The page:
JW eMail stack: Non-breakable urls in email body forces column to go wide


(Greg Schneck) #1

This is not really a RW or eMail stack issue but I’m hoping someone has a simple solution to this. I have a two column email defined (a main body and “sidebar”). The main body is twice as wide as the sidebar.

The problem:
Our opt-in mail list is for reports that contain lot’s of web references (citing source material). A lot of times the url’s have enough non-breakable characters that the line won’t fit the column width and the body is forced wider than defined, taking width from the sidebar which I don’t want. (ie: The non-breakable url is longer than the col width.)

These reports are provided to me by the client, so I’m not entering original text… They are rather long and some contain many urls.

Other than manually breaking the offending url onto two lines, is there a simpler solution to this problem?


(Doug Bennett) #2

If you had a sample would help.

If you have a class or id you could try:

    .theClass {
    word-wrap: break-word;
}

(Isaiah Carew) #3

The problem is that most normal text has words and the default behavior for a web browser is to display words unbroken.

So if you have something that’s not really a real word (like a really long email address) then the web browser just displays it on one line – and forcing the line to be as long as it needs to.

But those things are changeable in CSS. For this tiny bit of your page you’d to modify the rule, you’d like it to just break the “word” up anywhere and wrap it to the size column or screen or whatever.

If the code in question is your own, then you can add a bit of HTMLCSS to it to change the “word-break” property. It looks like this:

(this example will also not display well here on the forum – you’ll have to copy and past this to Coda or some other HTML editor to see it in action)

<span style='word-break:break-all'>ThisIsAReallyLongEmailAddressThisIsAReallyLongEmailAddressThisIsAReallyLongEmailAddressThisIsAReallyLongEmailAddressThisIsAReallyLongEmailAddressThisIsAReallyLongEmailAddressThisIsAReallyLongEmailAddressThisIsAReallyLongEmailAddressThisIsAReallyLongEmailAddressThisIsAReallyLongEmailAddressThisIsAReallyLongEmailAddressThisIsAReallyLongEmailAddressThisIsAReallyLongEmailAddress@gmail.com</span>

If it’s a 3rd party stack and your use-case is the common one (like this is supposed to be an email field and long emails are expected) then the 3rd party developer should probably add that CSS to the field.

On the other hand, if you’re (ab)using this field in a not-very-usual way – entering in a giant bit of text/code where it doesn’t really belong – then you might just be out of luck. You can’t just go willy nilly applying the “break-all” style to everything – it would make the rest of your page look crazy. If that’s the case, then I’d recommend putting it inside of column and setting a fixed size on that column – at least temporarily while you work on the page.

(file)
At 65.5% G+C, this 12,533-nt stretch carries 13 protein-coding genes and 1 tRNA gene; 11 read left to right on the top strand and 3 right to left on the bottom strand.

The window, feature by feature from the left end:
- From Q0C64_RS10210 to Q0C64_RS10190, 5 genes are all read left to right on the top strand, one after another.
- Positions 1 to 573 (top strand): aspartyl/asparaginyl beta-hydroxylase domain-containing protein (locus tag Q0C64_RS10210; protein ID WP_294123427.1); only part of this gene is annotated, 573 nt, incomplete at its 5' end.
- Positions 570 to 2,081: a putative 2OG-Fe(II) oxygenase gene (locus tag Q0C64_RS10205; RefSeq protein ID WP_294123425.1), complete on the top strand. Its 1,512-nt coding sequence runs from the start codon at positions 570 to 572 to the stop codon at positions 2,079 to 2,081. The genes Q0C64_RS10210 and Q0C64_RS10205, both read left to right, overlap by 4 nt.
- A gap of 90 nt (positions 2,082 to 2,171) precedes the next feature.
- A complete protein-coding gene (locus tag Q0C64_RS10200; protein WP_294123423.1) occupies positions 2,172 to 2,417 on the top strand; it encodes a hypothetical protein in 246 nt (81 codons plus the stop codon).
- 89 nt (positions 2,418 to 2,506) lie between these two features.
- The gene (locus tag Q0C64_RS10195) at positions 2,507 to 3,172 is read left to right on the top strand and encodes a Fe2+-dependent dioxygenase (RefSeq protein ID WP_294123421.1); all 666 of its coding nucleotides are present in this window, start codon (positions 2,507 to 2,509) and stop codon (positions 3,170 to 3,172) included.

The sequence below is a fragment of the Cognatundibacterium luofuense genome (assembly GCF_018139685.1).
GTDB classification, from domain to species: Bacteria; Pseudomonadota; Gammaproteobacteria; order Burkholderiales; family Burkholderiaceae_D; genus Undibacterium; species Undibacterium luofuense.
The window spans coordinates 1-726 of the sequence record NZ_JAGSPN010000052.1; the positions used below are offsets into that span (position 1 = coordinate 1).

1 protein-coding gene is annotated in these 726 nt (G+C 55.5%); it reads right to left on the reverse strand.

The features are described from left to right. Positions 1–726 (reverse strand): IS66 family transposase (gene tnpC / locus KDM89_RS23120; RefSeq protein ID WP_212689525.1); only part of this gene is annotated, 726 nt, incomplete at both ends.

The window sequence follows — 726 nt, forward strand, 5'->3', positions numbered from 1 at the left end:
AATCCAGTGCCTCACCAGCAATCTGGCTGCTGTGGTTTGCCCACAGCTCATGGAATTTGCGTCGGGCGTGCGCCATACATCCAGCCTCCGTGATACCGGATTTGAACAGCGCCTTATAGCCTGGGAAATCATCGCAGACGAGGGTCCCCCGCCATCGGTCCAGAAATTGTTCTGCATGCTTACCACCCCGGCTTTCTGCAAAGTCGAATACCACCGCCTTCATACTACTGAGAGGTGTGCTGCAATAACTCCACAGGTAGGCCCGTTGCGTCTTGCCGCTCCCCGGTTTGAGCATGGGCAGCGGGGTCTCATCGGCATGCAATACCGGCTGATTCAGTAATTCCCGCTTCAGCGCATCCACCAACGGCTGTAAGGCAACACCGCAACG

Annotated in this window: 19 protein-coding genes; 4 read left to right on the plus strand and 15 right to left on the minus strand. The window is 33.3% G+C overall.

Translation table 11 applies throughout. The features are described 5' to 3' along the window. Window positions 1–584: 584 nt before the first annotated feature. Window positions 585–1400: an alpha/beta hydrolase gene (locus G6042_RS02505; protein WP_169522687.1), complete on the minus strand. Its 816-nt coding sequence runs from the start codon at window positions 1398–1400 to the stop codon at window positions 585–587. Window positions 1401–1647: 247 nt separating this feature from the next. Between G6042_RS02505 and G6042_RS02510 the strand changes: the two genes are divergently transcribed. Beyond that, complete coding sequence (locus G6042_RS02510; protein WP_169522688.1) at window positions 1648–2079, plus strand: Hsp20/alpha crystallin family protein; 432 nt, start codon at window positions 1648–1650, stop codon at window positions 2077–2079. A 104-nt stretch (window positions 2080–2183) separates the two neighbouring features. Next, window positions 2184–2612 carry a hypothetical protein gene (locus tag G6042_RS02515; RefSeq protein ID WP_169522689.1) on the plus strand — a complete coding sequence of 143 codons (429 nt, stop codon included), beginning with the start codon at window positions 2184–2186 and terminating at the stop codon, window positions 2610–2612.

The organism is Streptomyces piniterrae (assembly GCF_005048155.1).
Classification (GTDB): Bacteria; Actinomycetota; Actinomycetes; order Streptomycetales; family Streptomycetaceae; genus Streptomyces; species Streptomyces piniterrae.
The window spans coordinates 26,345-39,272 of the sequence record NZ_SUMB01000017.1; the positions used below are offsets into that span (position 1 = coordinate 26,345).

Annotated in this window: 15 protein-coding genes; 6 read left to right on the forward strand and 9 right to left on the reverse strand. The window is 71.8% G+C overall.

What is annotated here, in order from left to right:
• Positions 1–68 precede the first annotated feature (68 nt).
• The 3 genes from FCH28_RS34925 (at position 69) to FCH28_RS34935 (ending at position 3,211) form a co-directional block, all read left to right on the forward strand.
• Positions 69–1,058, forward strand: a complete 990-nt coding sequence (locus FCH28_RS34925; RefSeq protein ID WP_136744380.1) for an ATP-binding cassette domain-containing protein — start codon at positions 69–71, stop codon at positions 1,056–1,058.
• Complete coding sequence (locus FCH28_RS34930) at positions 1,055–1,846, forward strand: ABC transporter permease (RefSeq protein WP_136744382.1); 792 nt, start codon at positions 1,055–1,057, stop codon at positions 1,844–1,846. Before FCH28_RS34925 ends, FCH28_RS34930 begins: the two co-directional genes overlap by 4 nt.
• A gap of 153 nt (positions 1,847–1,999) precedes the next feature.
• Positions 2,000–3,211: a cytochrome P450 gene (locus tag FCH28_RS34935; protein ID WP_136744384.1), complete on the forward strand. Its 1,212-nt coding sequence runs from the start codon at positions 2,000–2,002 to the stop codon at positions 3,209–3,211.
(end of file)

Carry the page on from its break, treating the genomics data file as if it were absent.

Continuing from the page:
(Greg Schneck) #4

Thanks @teefers and @Isaiah

Sadly, there is no unique class on the urls and that’s the only place I would want to use “break-word.” That seems to eliminate any css solution. For now I think my solution is to use “search/replace” in the original text given me to add wordbreak opportunity code:

/<wbr>

That seems to be one solution to prevent long urls from over-running a container. At least it’s worked in a couple of tests. I have to take the text into BBedit anyway to convert smart quotes.

If I’m missing something on the CSS side let me know! Over the years I’ve done both - pasting the Pages text into a standard Text stack (don’t shoot me! I know, I know, not the best solution) and I’ve also copied the Pages text into TextEdit then saved as Inlined HTML. This HTML is then taken to BBedit and quotes “straightened.” But this approach retains the original Pages Bold and Italic formatting for me but gives me usable HTML.


(Isaiah Carew) #5

I suspect there are other solutions – unfortunately it really depends on what you’re doing, what sort of stack you’re using, where it is, etc. etc.

In other words: to help more specifically I would need a lot more specific info.

The Edit-Mode display doesn’t need to be display this text at all – and when it does, it can display it in a variety of interesting ways.
There’s lots of flexibility to Edit Mode. And a 3rd party stack can customize that display to exactly fit the need of the stack – without affecting the actual output content of the page.
To accommodate the huge variety of stacks that there are pretty much everything is flexible.


(Greg Schneck) #6